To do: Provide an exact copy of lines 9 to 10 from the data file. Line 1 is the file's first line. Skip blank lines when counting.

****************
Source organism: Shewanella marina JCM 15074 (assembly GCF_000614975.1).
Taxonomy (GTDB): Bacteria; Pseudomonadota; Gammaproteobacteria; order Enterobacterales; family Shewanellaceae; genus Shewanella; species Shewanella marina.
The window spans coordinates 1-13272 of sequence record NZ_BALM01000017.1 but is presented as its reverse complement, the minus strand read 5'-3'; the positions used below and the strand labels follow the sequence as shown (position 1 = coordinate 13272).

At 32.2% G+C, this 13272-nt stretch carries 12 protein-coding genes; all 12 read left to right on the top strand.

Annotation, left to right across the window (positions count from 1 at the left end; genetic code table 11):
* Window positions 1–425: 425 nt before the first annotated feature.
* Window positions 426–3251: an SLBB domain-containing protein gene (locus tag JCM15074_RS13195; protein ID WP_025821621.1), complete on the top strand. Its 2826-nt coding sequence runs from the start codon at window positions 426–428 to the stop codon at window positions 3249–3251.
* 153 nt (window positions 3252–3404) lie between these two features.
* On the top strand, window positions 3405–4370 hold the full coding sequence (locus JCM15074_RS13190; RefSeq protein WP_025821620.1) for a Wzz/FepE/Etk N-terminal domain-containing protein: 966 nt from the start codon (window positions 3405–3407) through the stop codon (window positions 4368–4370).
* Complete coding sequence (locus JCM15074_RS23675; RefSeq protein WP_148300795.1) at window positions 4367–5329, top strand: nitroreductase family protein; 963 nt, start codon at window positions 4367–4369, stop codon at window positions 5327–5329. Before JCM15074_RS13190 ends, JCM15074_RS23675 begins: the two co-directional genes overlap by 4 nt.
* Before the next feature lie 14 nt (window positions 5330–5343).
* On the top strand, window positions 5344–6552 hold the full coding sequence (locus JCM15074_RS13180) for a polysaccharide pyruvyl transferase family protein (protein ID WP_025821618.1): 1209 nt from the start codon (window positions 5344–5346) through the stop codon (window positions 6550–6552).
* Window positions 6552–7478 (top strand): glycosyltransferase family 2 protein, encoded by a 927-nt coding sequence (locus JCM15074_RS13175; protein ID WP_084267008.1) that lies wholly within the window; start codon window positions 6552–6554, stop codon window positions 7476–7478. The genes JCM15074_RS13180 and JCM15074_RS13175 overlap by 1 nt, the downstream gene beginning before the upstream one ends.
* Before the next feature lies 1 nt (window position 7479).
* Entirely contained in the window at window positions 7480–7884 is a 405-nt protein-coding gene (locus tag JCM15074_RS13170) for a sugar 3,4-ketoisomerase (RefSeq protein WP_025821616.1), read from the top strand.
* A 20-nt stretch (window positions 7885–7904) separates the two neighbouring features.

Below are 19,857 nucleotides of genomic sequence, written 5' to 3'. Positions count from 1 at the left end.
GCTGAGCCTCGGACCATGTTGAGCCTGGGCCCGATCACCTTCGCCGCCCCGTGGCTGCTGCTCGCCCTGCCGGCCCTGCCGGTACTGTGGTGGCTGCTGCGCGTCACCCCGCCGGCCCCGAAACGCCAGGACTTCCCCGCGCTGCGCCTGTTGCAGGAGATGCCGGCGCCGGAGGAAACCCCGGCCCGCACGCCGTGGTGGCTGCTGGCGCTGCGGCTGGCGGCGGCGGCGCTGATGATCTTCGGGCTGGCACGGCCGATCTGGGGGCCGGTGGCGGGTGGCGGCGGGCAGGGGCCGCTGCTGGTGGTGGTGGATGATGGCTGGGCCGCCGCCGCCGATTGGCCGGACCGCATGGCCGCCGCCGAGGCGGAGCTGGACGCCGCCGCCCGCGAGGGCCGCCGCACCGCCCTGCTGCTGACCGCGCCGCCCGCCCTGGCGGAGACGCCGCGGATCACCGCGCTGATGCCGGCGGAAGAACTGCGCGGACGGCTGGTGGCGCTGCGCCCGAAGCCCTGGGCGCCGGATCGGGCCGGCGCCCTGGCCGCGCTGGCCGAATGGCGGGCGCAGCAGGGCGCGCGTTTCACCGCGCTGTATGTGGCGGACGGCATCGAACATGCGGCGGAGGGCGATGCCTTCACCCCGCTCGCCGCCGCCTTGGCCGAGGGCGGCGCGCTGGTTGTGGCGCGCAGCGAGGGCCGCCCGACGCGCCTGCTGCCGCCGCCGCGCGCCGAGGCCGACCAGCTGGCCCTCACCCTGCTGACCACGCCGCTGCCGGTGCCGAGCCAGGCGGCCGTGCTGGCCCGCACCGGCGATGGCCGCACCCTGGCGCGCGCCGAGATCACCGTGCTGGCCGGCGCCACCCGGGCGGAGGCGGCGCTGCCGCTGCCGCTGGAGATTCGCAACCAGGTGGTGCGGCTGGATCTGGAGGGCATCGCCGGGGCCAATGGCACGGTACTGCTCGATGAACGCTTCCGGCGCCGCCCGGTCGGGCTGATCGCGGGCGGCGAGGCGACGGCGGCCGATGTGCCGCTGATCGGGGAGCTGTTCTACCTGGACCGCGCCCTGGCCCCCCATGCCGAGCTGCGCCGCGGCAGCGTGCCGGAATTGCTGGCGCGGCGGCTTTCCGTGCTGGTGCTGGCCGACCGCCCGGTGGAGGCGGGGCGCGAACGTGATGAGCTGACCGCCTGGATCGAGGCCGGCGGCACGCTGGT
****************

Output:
* On the top strand, window positions 3405–4370 hold the full coding sequence (locus JCM15074_RS13190; RefSeq protein WP_025821620.1) for a Wzz/FepE/Etk N-terminal domain-containing protein: 966 nt from the start codon (window positions 3405–3407) through the stop codon (window positions 4368–4370).
* Complete coding sequence (locus JCM15074_RS23675; RefSeq protein WP_148300795.1) at window positions 4367–5329, top strand: nitroreductase family protein; 963 nt, start codon at window positions 4367–4369, stop codon at window positions 5327–5329. Before JCM15074_RS13190 ends, JCM15074_RS23675 begins: the two co-directional genes overlap by 4 nt.